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The Not-So-Great Divorce
Multiculturalism and liberalism look toward splitting up.


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John O’Sullivan

What follows is an expanded version of my article Friday in the Evening Standard–again with thanks to the editor–on the debate on multiculturalism which in the U.K. is still very much in its infancy. It takes off from the newspaper photographs that appeared earlier in the week in several papers–and caused much innocent amusement to millions.

If a picture is usually worth a thousand words, the photographs of former Labour MP and friend of Saddam Hussein, George Galloway, now leader of the leftist multicultural party, Respect, cowering in his car while Muslim fundamentalists threatened his life and invaded a moderate mosque, were more valuable than all three party manifestos put together. For it was the latest sign of the impending divorce between multiculturalism and the cultural liberalism that has reshaped modern Britain. And that divorce will be a bitter one.

It may be objected that George Galloway and the fundamentalists are unworthy representatives of liberalism and multiculturalism respectively.

Maybe so. But all change occurs at the margin. And these marginalized figures revealed in their clash that multiculturalism and liberal values are incompatible.

Multiculturalism is easy enough to grasp. It is the doctrine that all cultures are equal and must be given equal respect and protection by government. It was fueled by the arrival in Britain of immigrant groups with different religious cultures. And it has led to such social changes as rewriting British history and allowing strict Muslim dress in school.

Cultural liberalism is a larger and vaguer concept. Its essential meaning is that people should be helped to free themselves from irksome traditional moral customs and cultural restraints. And in the last 30 years it has affected a quiet revolution in Britain–in religion, family life, national identity, and moral values.

Religion has declined; fewer people go to church; the national (Anglican) church has less social and political influence. But its place has not been taken by any other denomination. Public life is increasingly and aggressively secular. In one revealing incident, Tony Blair was bullied by his subordinates out of ending a television address on Iraq with the words “God Bless you.”

Family life has been devalued: Fewer people get married; more get divorced; more children are born out of wedlock. All in all, “alternative” lifestyles from gay couples to cohabiting ones compete with the traditional family.

Patriotism is no longer a simple virtue. It is seen as a problem for a “diverse” or multicultural society, unwelcoming to immigrants, and an obstacle to Britain’s full commitment to a European identity. All too often it is treated as synonymous with xenophobia. In another minor but typical incident, magistrates refused a pub owner’s request for a late license to celebrate St. George’s Day–the English equivalent of the Fourth of July–because it was an unimportant occasion.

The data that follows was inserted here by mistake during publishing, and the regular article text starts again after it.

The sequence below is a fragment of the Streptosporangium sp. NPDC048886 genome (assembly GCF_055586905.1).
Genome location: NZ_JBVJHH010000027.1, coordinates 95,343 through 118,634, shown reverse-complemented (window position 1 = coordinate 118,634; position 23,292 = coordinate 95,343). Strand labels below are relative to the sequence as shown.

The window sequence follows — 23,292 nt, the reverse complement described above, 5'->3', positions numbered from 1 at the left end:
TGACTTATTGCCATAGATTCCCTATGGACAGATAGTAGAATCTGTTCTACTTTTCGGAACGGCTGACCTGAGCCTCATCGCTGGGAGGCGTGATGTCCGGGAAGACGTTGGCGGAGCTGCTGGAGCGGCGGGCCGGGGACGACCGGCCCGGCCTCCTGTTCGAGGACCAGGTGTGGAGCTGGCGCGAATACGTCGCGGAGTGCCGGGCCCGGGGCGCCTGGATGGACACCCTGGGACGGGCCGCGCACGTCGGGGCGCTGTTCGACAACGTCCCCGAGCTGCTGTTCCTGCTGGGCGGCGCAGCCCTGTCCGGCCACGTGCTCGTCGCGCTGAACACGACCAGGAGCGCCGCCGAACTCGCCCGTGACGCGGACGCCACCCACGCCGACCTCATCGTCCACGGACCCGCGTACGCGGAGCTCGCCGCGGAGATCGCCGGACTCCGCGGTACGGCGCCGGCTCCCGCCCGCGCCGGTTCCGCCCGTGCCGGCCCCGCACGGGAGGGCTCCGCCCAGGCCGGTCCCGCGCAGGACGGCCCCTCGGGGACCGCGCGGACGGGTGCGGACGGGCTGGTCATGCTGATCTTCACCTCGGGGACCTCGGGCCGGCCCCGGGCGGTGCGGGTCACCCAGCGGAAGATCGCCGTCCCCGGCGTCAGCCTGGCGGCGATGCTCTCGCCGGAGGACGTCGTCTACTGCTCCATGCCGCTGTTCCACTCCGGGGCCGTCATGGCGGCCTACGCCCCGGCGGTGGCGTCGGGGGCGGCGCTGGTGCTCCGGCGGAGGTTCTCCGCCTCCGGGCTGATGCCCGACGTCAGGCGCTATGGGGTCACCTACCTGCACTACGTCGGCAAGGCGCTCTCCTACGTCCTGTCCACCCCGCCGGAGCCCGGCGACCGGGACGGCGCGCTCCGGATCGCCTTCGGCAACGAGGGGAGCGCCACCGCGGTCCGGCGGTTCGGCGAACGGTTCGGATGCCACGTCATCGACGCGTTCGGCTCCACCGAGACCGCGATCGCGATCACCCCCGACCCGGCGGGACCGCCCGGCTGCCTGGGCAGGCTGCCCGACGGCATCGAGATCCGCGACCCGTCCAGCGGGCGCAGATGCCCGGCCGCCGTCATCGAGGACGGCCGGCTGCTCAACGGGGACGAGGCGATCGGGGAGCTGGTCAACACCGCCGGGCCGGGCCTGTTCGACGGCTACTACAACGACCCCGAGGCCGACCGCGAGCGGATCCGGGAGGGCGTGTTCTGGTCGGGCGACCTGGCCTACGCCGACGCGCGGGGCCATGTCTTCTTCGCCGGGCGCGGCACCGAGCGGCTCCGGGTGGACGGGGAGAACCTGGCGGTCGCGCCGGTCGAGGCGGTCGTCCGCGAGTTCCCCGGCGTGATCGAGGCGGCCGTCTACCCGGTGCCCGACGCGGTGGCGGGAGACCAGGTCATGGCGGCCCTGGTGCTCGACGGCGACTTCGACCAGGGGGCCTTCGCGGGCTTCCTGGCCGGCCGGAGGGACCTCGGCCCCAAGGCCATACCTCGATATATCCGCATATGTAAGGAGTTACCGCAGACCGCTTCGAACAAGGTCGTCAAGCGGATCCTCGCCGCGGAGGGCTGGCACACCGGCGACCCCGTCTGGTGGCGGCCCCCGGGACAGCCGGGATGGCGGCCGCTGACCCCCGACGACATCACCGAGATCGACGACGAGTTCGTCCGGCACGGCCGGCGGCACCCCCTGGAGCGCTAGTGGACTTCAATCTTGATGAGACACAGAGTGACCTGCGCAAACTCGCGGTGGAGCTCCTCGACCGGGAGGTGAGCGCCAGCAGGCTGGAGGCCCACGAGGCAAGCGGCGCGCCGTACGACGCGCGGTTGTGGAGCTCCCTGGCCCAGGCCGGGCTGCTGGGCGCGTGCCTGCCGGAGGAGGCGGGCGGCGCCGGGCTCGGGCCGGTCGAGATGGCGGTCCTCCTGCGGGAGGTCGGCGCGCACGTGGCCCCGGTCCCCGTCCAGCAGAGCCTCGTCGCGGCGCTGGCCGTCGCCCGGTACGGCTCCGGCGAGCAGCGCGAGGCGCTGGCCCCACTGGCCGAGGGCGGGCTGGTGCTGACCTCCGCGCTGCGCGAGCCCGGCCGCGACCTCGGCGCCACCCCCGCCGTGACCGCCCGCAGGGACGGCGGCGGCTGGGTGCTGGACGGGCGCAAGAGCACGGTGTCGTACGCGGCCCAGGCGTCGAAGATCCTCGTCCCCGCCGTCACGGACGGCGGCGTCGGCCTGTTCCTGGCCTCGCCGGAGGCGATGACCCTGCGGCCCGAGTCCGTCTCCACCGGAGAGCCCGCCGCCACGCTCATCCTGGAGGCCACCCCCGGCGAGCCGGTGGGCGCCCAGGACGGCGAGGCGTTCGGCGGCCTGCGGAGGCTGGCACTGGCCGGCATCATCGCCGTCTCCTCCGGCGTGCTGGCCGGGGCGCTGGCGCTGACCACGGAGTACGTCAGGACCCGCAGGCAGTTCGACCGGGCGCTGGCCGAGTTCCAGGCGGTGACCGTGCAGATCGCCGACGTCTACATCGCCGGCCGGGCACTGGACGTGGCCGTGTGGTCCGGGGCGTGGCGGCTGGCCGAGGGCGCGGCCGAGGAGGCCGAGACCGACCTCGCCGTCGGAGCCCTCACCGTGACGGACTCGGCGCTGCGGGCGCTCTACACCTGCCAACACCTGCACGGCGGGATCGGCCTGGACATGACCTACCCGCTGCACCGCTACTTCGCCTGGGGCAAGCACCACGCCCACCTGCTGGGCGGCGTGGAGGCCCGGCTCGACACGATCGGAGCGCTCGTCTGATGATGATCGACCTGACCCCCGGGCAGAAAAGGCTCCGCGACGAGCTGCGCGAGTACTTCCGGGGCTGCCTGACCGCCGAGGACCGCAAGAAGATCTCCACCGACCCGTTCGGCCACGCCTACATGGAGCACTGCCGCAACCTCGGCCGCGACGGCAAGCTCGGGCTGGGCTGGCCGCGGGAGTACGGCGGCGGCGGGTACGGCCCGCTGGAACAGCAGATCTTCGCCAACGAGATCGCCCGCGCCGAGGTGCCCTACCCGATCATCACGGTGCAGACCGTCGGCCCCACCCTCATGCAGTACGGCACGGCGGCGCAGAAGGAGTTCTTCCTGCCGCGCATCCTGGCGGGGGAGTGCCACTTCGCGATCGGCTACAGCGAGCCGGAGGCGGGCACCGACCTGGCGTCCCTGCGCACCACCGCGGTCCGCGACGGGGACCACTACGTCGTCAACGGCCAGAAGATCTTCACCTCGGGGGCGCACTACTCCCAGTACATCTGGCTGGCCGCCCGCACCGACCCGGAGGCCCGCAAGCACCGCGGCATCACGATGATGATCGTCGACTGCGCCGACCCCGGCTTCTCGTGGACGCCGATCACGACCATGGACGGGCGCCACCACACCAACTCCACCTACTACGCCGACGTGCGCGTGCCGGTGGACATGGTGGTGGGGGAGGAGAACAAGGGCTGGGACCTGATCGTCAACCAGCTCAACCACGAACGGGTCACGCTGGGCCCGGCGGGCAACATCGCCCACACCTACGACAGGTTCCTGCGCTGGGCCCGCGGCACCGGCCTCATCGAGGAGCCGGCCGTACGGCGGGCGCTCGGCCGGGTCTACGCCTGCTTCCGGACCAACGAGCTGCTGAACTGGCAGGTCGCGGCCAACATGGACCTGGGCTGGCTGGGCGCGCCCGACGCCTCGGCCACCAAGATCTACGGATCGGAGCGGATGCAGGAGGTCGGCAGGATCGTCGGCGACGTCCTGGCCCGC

And a whole battery of long-standing moral restraints–on idleness, gambling, public drunkenness, drug-taking, pornography, illegitimacy, profane language, and sexual coarseness–have simply evaporated.

As a result Britain is generally freer and more relaxed, especially for prosperous and self-reliant middle-class people (though the new liberal morality imposes its own stern prohibitions on them–on smoking, ethnic jokes, fast food, and, er, “judgmentalism”). In a welfare state, however, greater freedom can also promote greater irresponsibility. A combination of cultural liberalism and welfare has produced its own human sacrifice in the form of a growing underclass, victims of crime, and children with fewer opportunities because they are brought up in homes without two parents.

Society is also cruder, more disordered, less gentle, and less neighborly than in the past.

Cultural liberalism also changes the terms of trade for political parties. For the Tories it makes politics more difficult. When young men felt obliged to marry their pregnant girlfriends, they paid for their children’s upbringing; when they don’t, the government picks up the tab, public spending rises, and higher taxes follow inevitably. When patriotism was an uncomplicated virtue, the party of One Nation benefited. And when religion shaped political attitudes, it encouraged people to be law-abiding, self-reliant, gratification-delaying, and generally conservative. (American conservatism is stronger precisely because American Christianity is stronger.)

Conversely Labour, as the party of bureaucratic compassion, tends to benefit when people are dependent on government aid and when religion stresses welfare rather than salvation.

Such political effects were probably not consciously intended. But cultural liberalism was intended to benefit, among others, immigrants. From the Sixties onwards, alongside restrictions on immigration (that have now been abandoned), social reforms were very deliberately introduced to ensure equality for the immigrants already here.

No great social transformation was needed on behalf of Caribbean immigrants who spoke English, who were Christian (often devoutly so), and who thought of themselves as British. But as immigrants from different cultures and different religions arrived in significant numbers, especially Muslim immigrants, somewhat deeper changes were proposed. Instead of seeking to acculturate these immigrants into British life and values (on the assimilationist “melting pot” model), however, a policy of multiculturalism was chosen. In other words British society had to change and adapt to enable these new cultural minorities to preserve their language, culture, religion, and other traditions.